Vails were the predecessors of tips in restaurants and other public places; they were gratuities given to servants by visitors to the homes they were employed in. This practice in England dates back to about the 1500s and continued until at least the early 1900s. The idea was that guests in the home gave servants extra work above their usual duties, and so the vails were compensation for that work. However, the number of servants each expecting money could grow burdensome; Oliver Goldsmith is said to have not gone to evening parties of his aristocratic patrons "because he had not a guinea to spare wherewith to fee the lacquey in attendance, who took charge of his cloak or sword" and Samuel Johnson is supposed to have avoided some gatherings for the same reason. There are also stories of masters who took a cut of their servants' profits.

Servants could also decide to be unpleasant to those who did not hand over enough money -- injuring guests' horses or damaging their clothes, for example. In the 1760s groups of masters unsuccessfully attempted to abolish the practice, but servants rebelled, throwing rocks through windows and throwing objects at the assembled wealthy.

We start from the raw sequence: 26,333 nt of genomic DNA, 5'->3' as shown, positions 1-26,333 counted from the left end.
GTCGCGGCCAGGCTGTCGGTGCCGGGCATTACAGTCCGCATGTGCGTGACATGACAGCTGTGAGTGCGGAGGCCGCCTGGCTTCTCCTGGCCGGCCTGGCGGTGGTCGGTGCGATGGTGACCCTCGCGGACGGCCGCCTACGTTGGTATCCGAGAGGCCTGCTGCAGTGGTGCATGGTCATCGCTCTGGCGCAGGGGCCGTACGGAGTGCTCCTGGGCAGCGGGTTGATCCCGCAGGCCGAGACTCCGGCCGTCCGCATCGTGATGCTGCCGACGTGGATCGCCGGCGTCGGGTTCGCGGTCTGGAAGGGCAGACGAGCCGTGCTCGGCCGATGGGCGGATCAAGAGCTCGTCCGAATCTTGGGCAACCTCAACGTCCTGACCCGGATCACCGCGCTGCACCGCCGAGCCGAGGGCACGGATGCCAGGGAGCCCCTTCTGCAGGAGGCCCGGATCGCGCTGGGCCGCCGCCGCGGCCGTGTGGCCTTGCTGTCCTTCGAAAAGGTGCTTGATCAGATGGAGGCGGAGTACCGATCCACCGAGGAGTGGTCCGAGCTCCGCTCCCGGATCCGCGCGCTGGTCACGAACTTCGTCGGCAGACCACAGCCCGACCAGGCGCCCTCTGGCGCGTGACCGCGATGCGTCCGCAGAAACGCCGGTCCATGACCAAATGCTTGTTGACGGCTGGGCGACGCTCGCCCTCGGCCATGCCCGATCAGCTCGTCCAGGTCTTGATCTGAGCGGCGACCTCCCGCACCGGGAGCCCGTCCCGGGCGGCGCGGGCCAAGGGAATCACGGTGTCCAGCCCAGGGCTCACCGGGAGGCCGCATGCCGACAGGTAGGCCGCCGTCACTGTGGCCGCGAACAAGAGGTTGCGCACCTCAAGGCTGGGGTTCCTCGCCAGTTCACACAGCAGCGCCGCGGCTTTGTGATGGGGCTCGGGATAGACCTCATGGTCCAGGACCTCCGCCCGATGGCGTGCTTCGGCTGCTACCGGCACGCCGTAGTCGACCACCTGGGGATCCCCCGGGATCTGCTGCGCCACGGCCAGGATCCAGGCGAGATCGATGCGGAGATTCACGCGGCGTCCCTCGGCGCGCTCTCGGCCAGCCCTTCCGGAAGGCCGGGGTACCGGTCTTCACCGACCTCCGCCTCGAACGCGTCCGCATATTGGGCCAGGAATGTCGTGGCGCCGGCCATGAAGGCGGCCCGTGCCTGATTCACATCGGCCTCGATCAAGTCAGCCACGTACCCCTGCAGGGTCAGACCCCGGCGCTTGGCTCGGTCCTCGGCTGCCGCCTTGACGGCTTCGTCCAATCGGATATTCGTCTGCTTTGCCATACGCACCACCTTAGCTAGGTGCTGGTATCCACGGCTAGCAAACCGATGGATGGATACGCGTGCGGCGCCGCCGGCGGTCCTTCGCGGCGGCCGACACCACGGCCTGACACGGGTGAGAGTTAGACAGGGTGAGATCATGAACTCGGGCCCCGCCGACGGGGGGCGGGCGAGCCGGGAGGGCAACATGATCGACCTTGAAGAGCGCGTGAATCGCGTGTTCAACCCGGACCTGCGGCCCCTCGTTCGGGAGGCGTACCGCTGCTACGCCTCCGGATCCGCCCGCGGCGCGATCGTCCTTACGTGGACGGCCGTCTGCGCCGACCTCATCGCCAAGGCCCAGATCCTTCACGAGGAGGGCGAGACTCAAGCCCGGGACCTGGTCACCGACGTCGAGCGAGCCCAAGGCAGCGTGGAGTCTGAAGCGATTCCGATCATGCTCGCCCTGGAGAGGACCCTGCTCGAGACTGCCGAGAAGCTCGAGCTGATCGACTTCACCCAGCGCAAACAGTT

By 1900, the English were also blaming American visitors for overtipping servants and raising their expectations for English visitors. The practice was fairly widespread in the U.S. by that time, but after World War I the number of homes with servants declined enough to make it uncommon again in both countries. However, Letitia Baldridge's books on etiquette from the 1980s still recommended tipping friends' cooks, and any servants who made beds or ironed clothing for the visitors, approximately $10.

Sources:
Segrave, Kerry. Tipping: An American Social History of Gratuities. North Carolina: McFarland & Company, 1998.
http://dictionary.oed.com

Vail (?), n. & v. t.

Same as Veil.

© Webster 1913.


Vail, n. [Aphetic form of avail, n.]

1.

Avails; profit; return; proceeds.

[Obs.]

My house is as were the cave where the young outlaw hoards the stolen vails of his occupation. Chapman.

2.

An unexpected gain or acquisition; a casual advantage or benefit; a windfall.

[Obs.]

3.

Money given to servants by visitors; a gratuity; -- usually in the plural.

[Written also vale.]

Dryden.

© Webster 1913.


Vail, v. t. [Aphetic form of avale. See Avale, Vale.] [Written also vale, and veil.]

1.

To let fail; to allow or cause to sink.

[Obs.]

Vail your regard
Upon a wronged, I would fain have said, a maid!
Shak.

2.

To lower, or take off, in token of inferiority, reverence, submission, or the like.

France must vail her lofty-plumed crest!
Shak.

Without vailing his bonnet or testifying any reverence for the alleged sanctity of the relic. Sir. W. Scott.

© Webster 1913.


Vail (?), v. i.

To yield or recede; to give place; to show respect by yielding, uncovering, or the like.

[Written also vale, and veil.] [Obs.]

Thy convenience must vail to thy neighbor's necessity.
South.

© Webster 1913.


Vail, n.

Submission; decline; descent.

[Obs.]

© Webster 1913.

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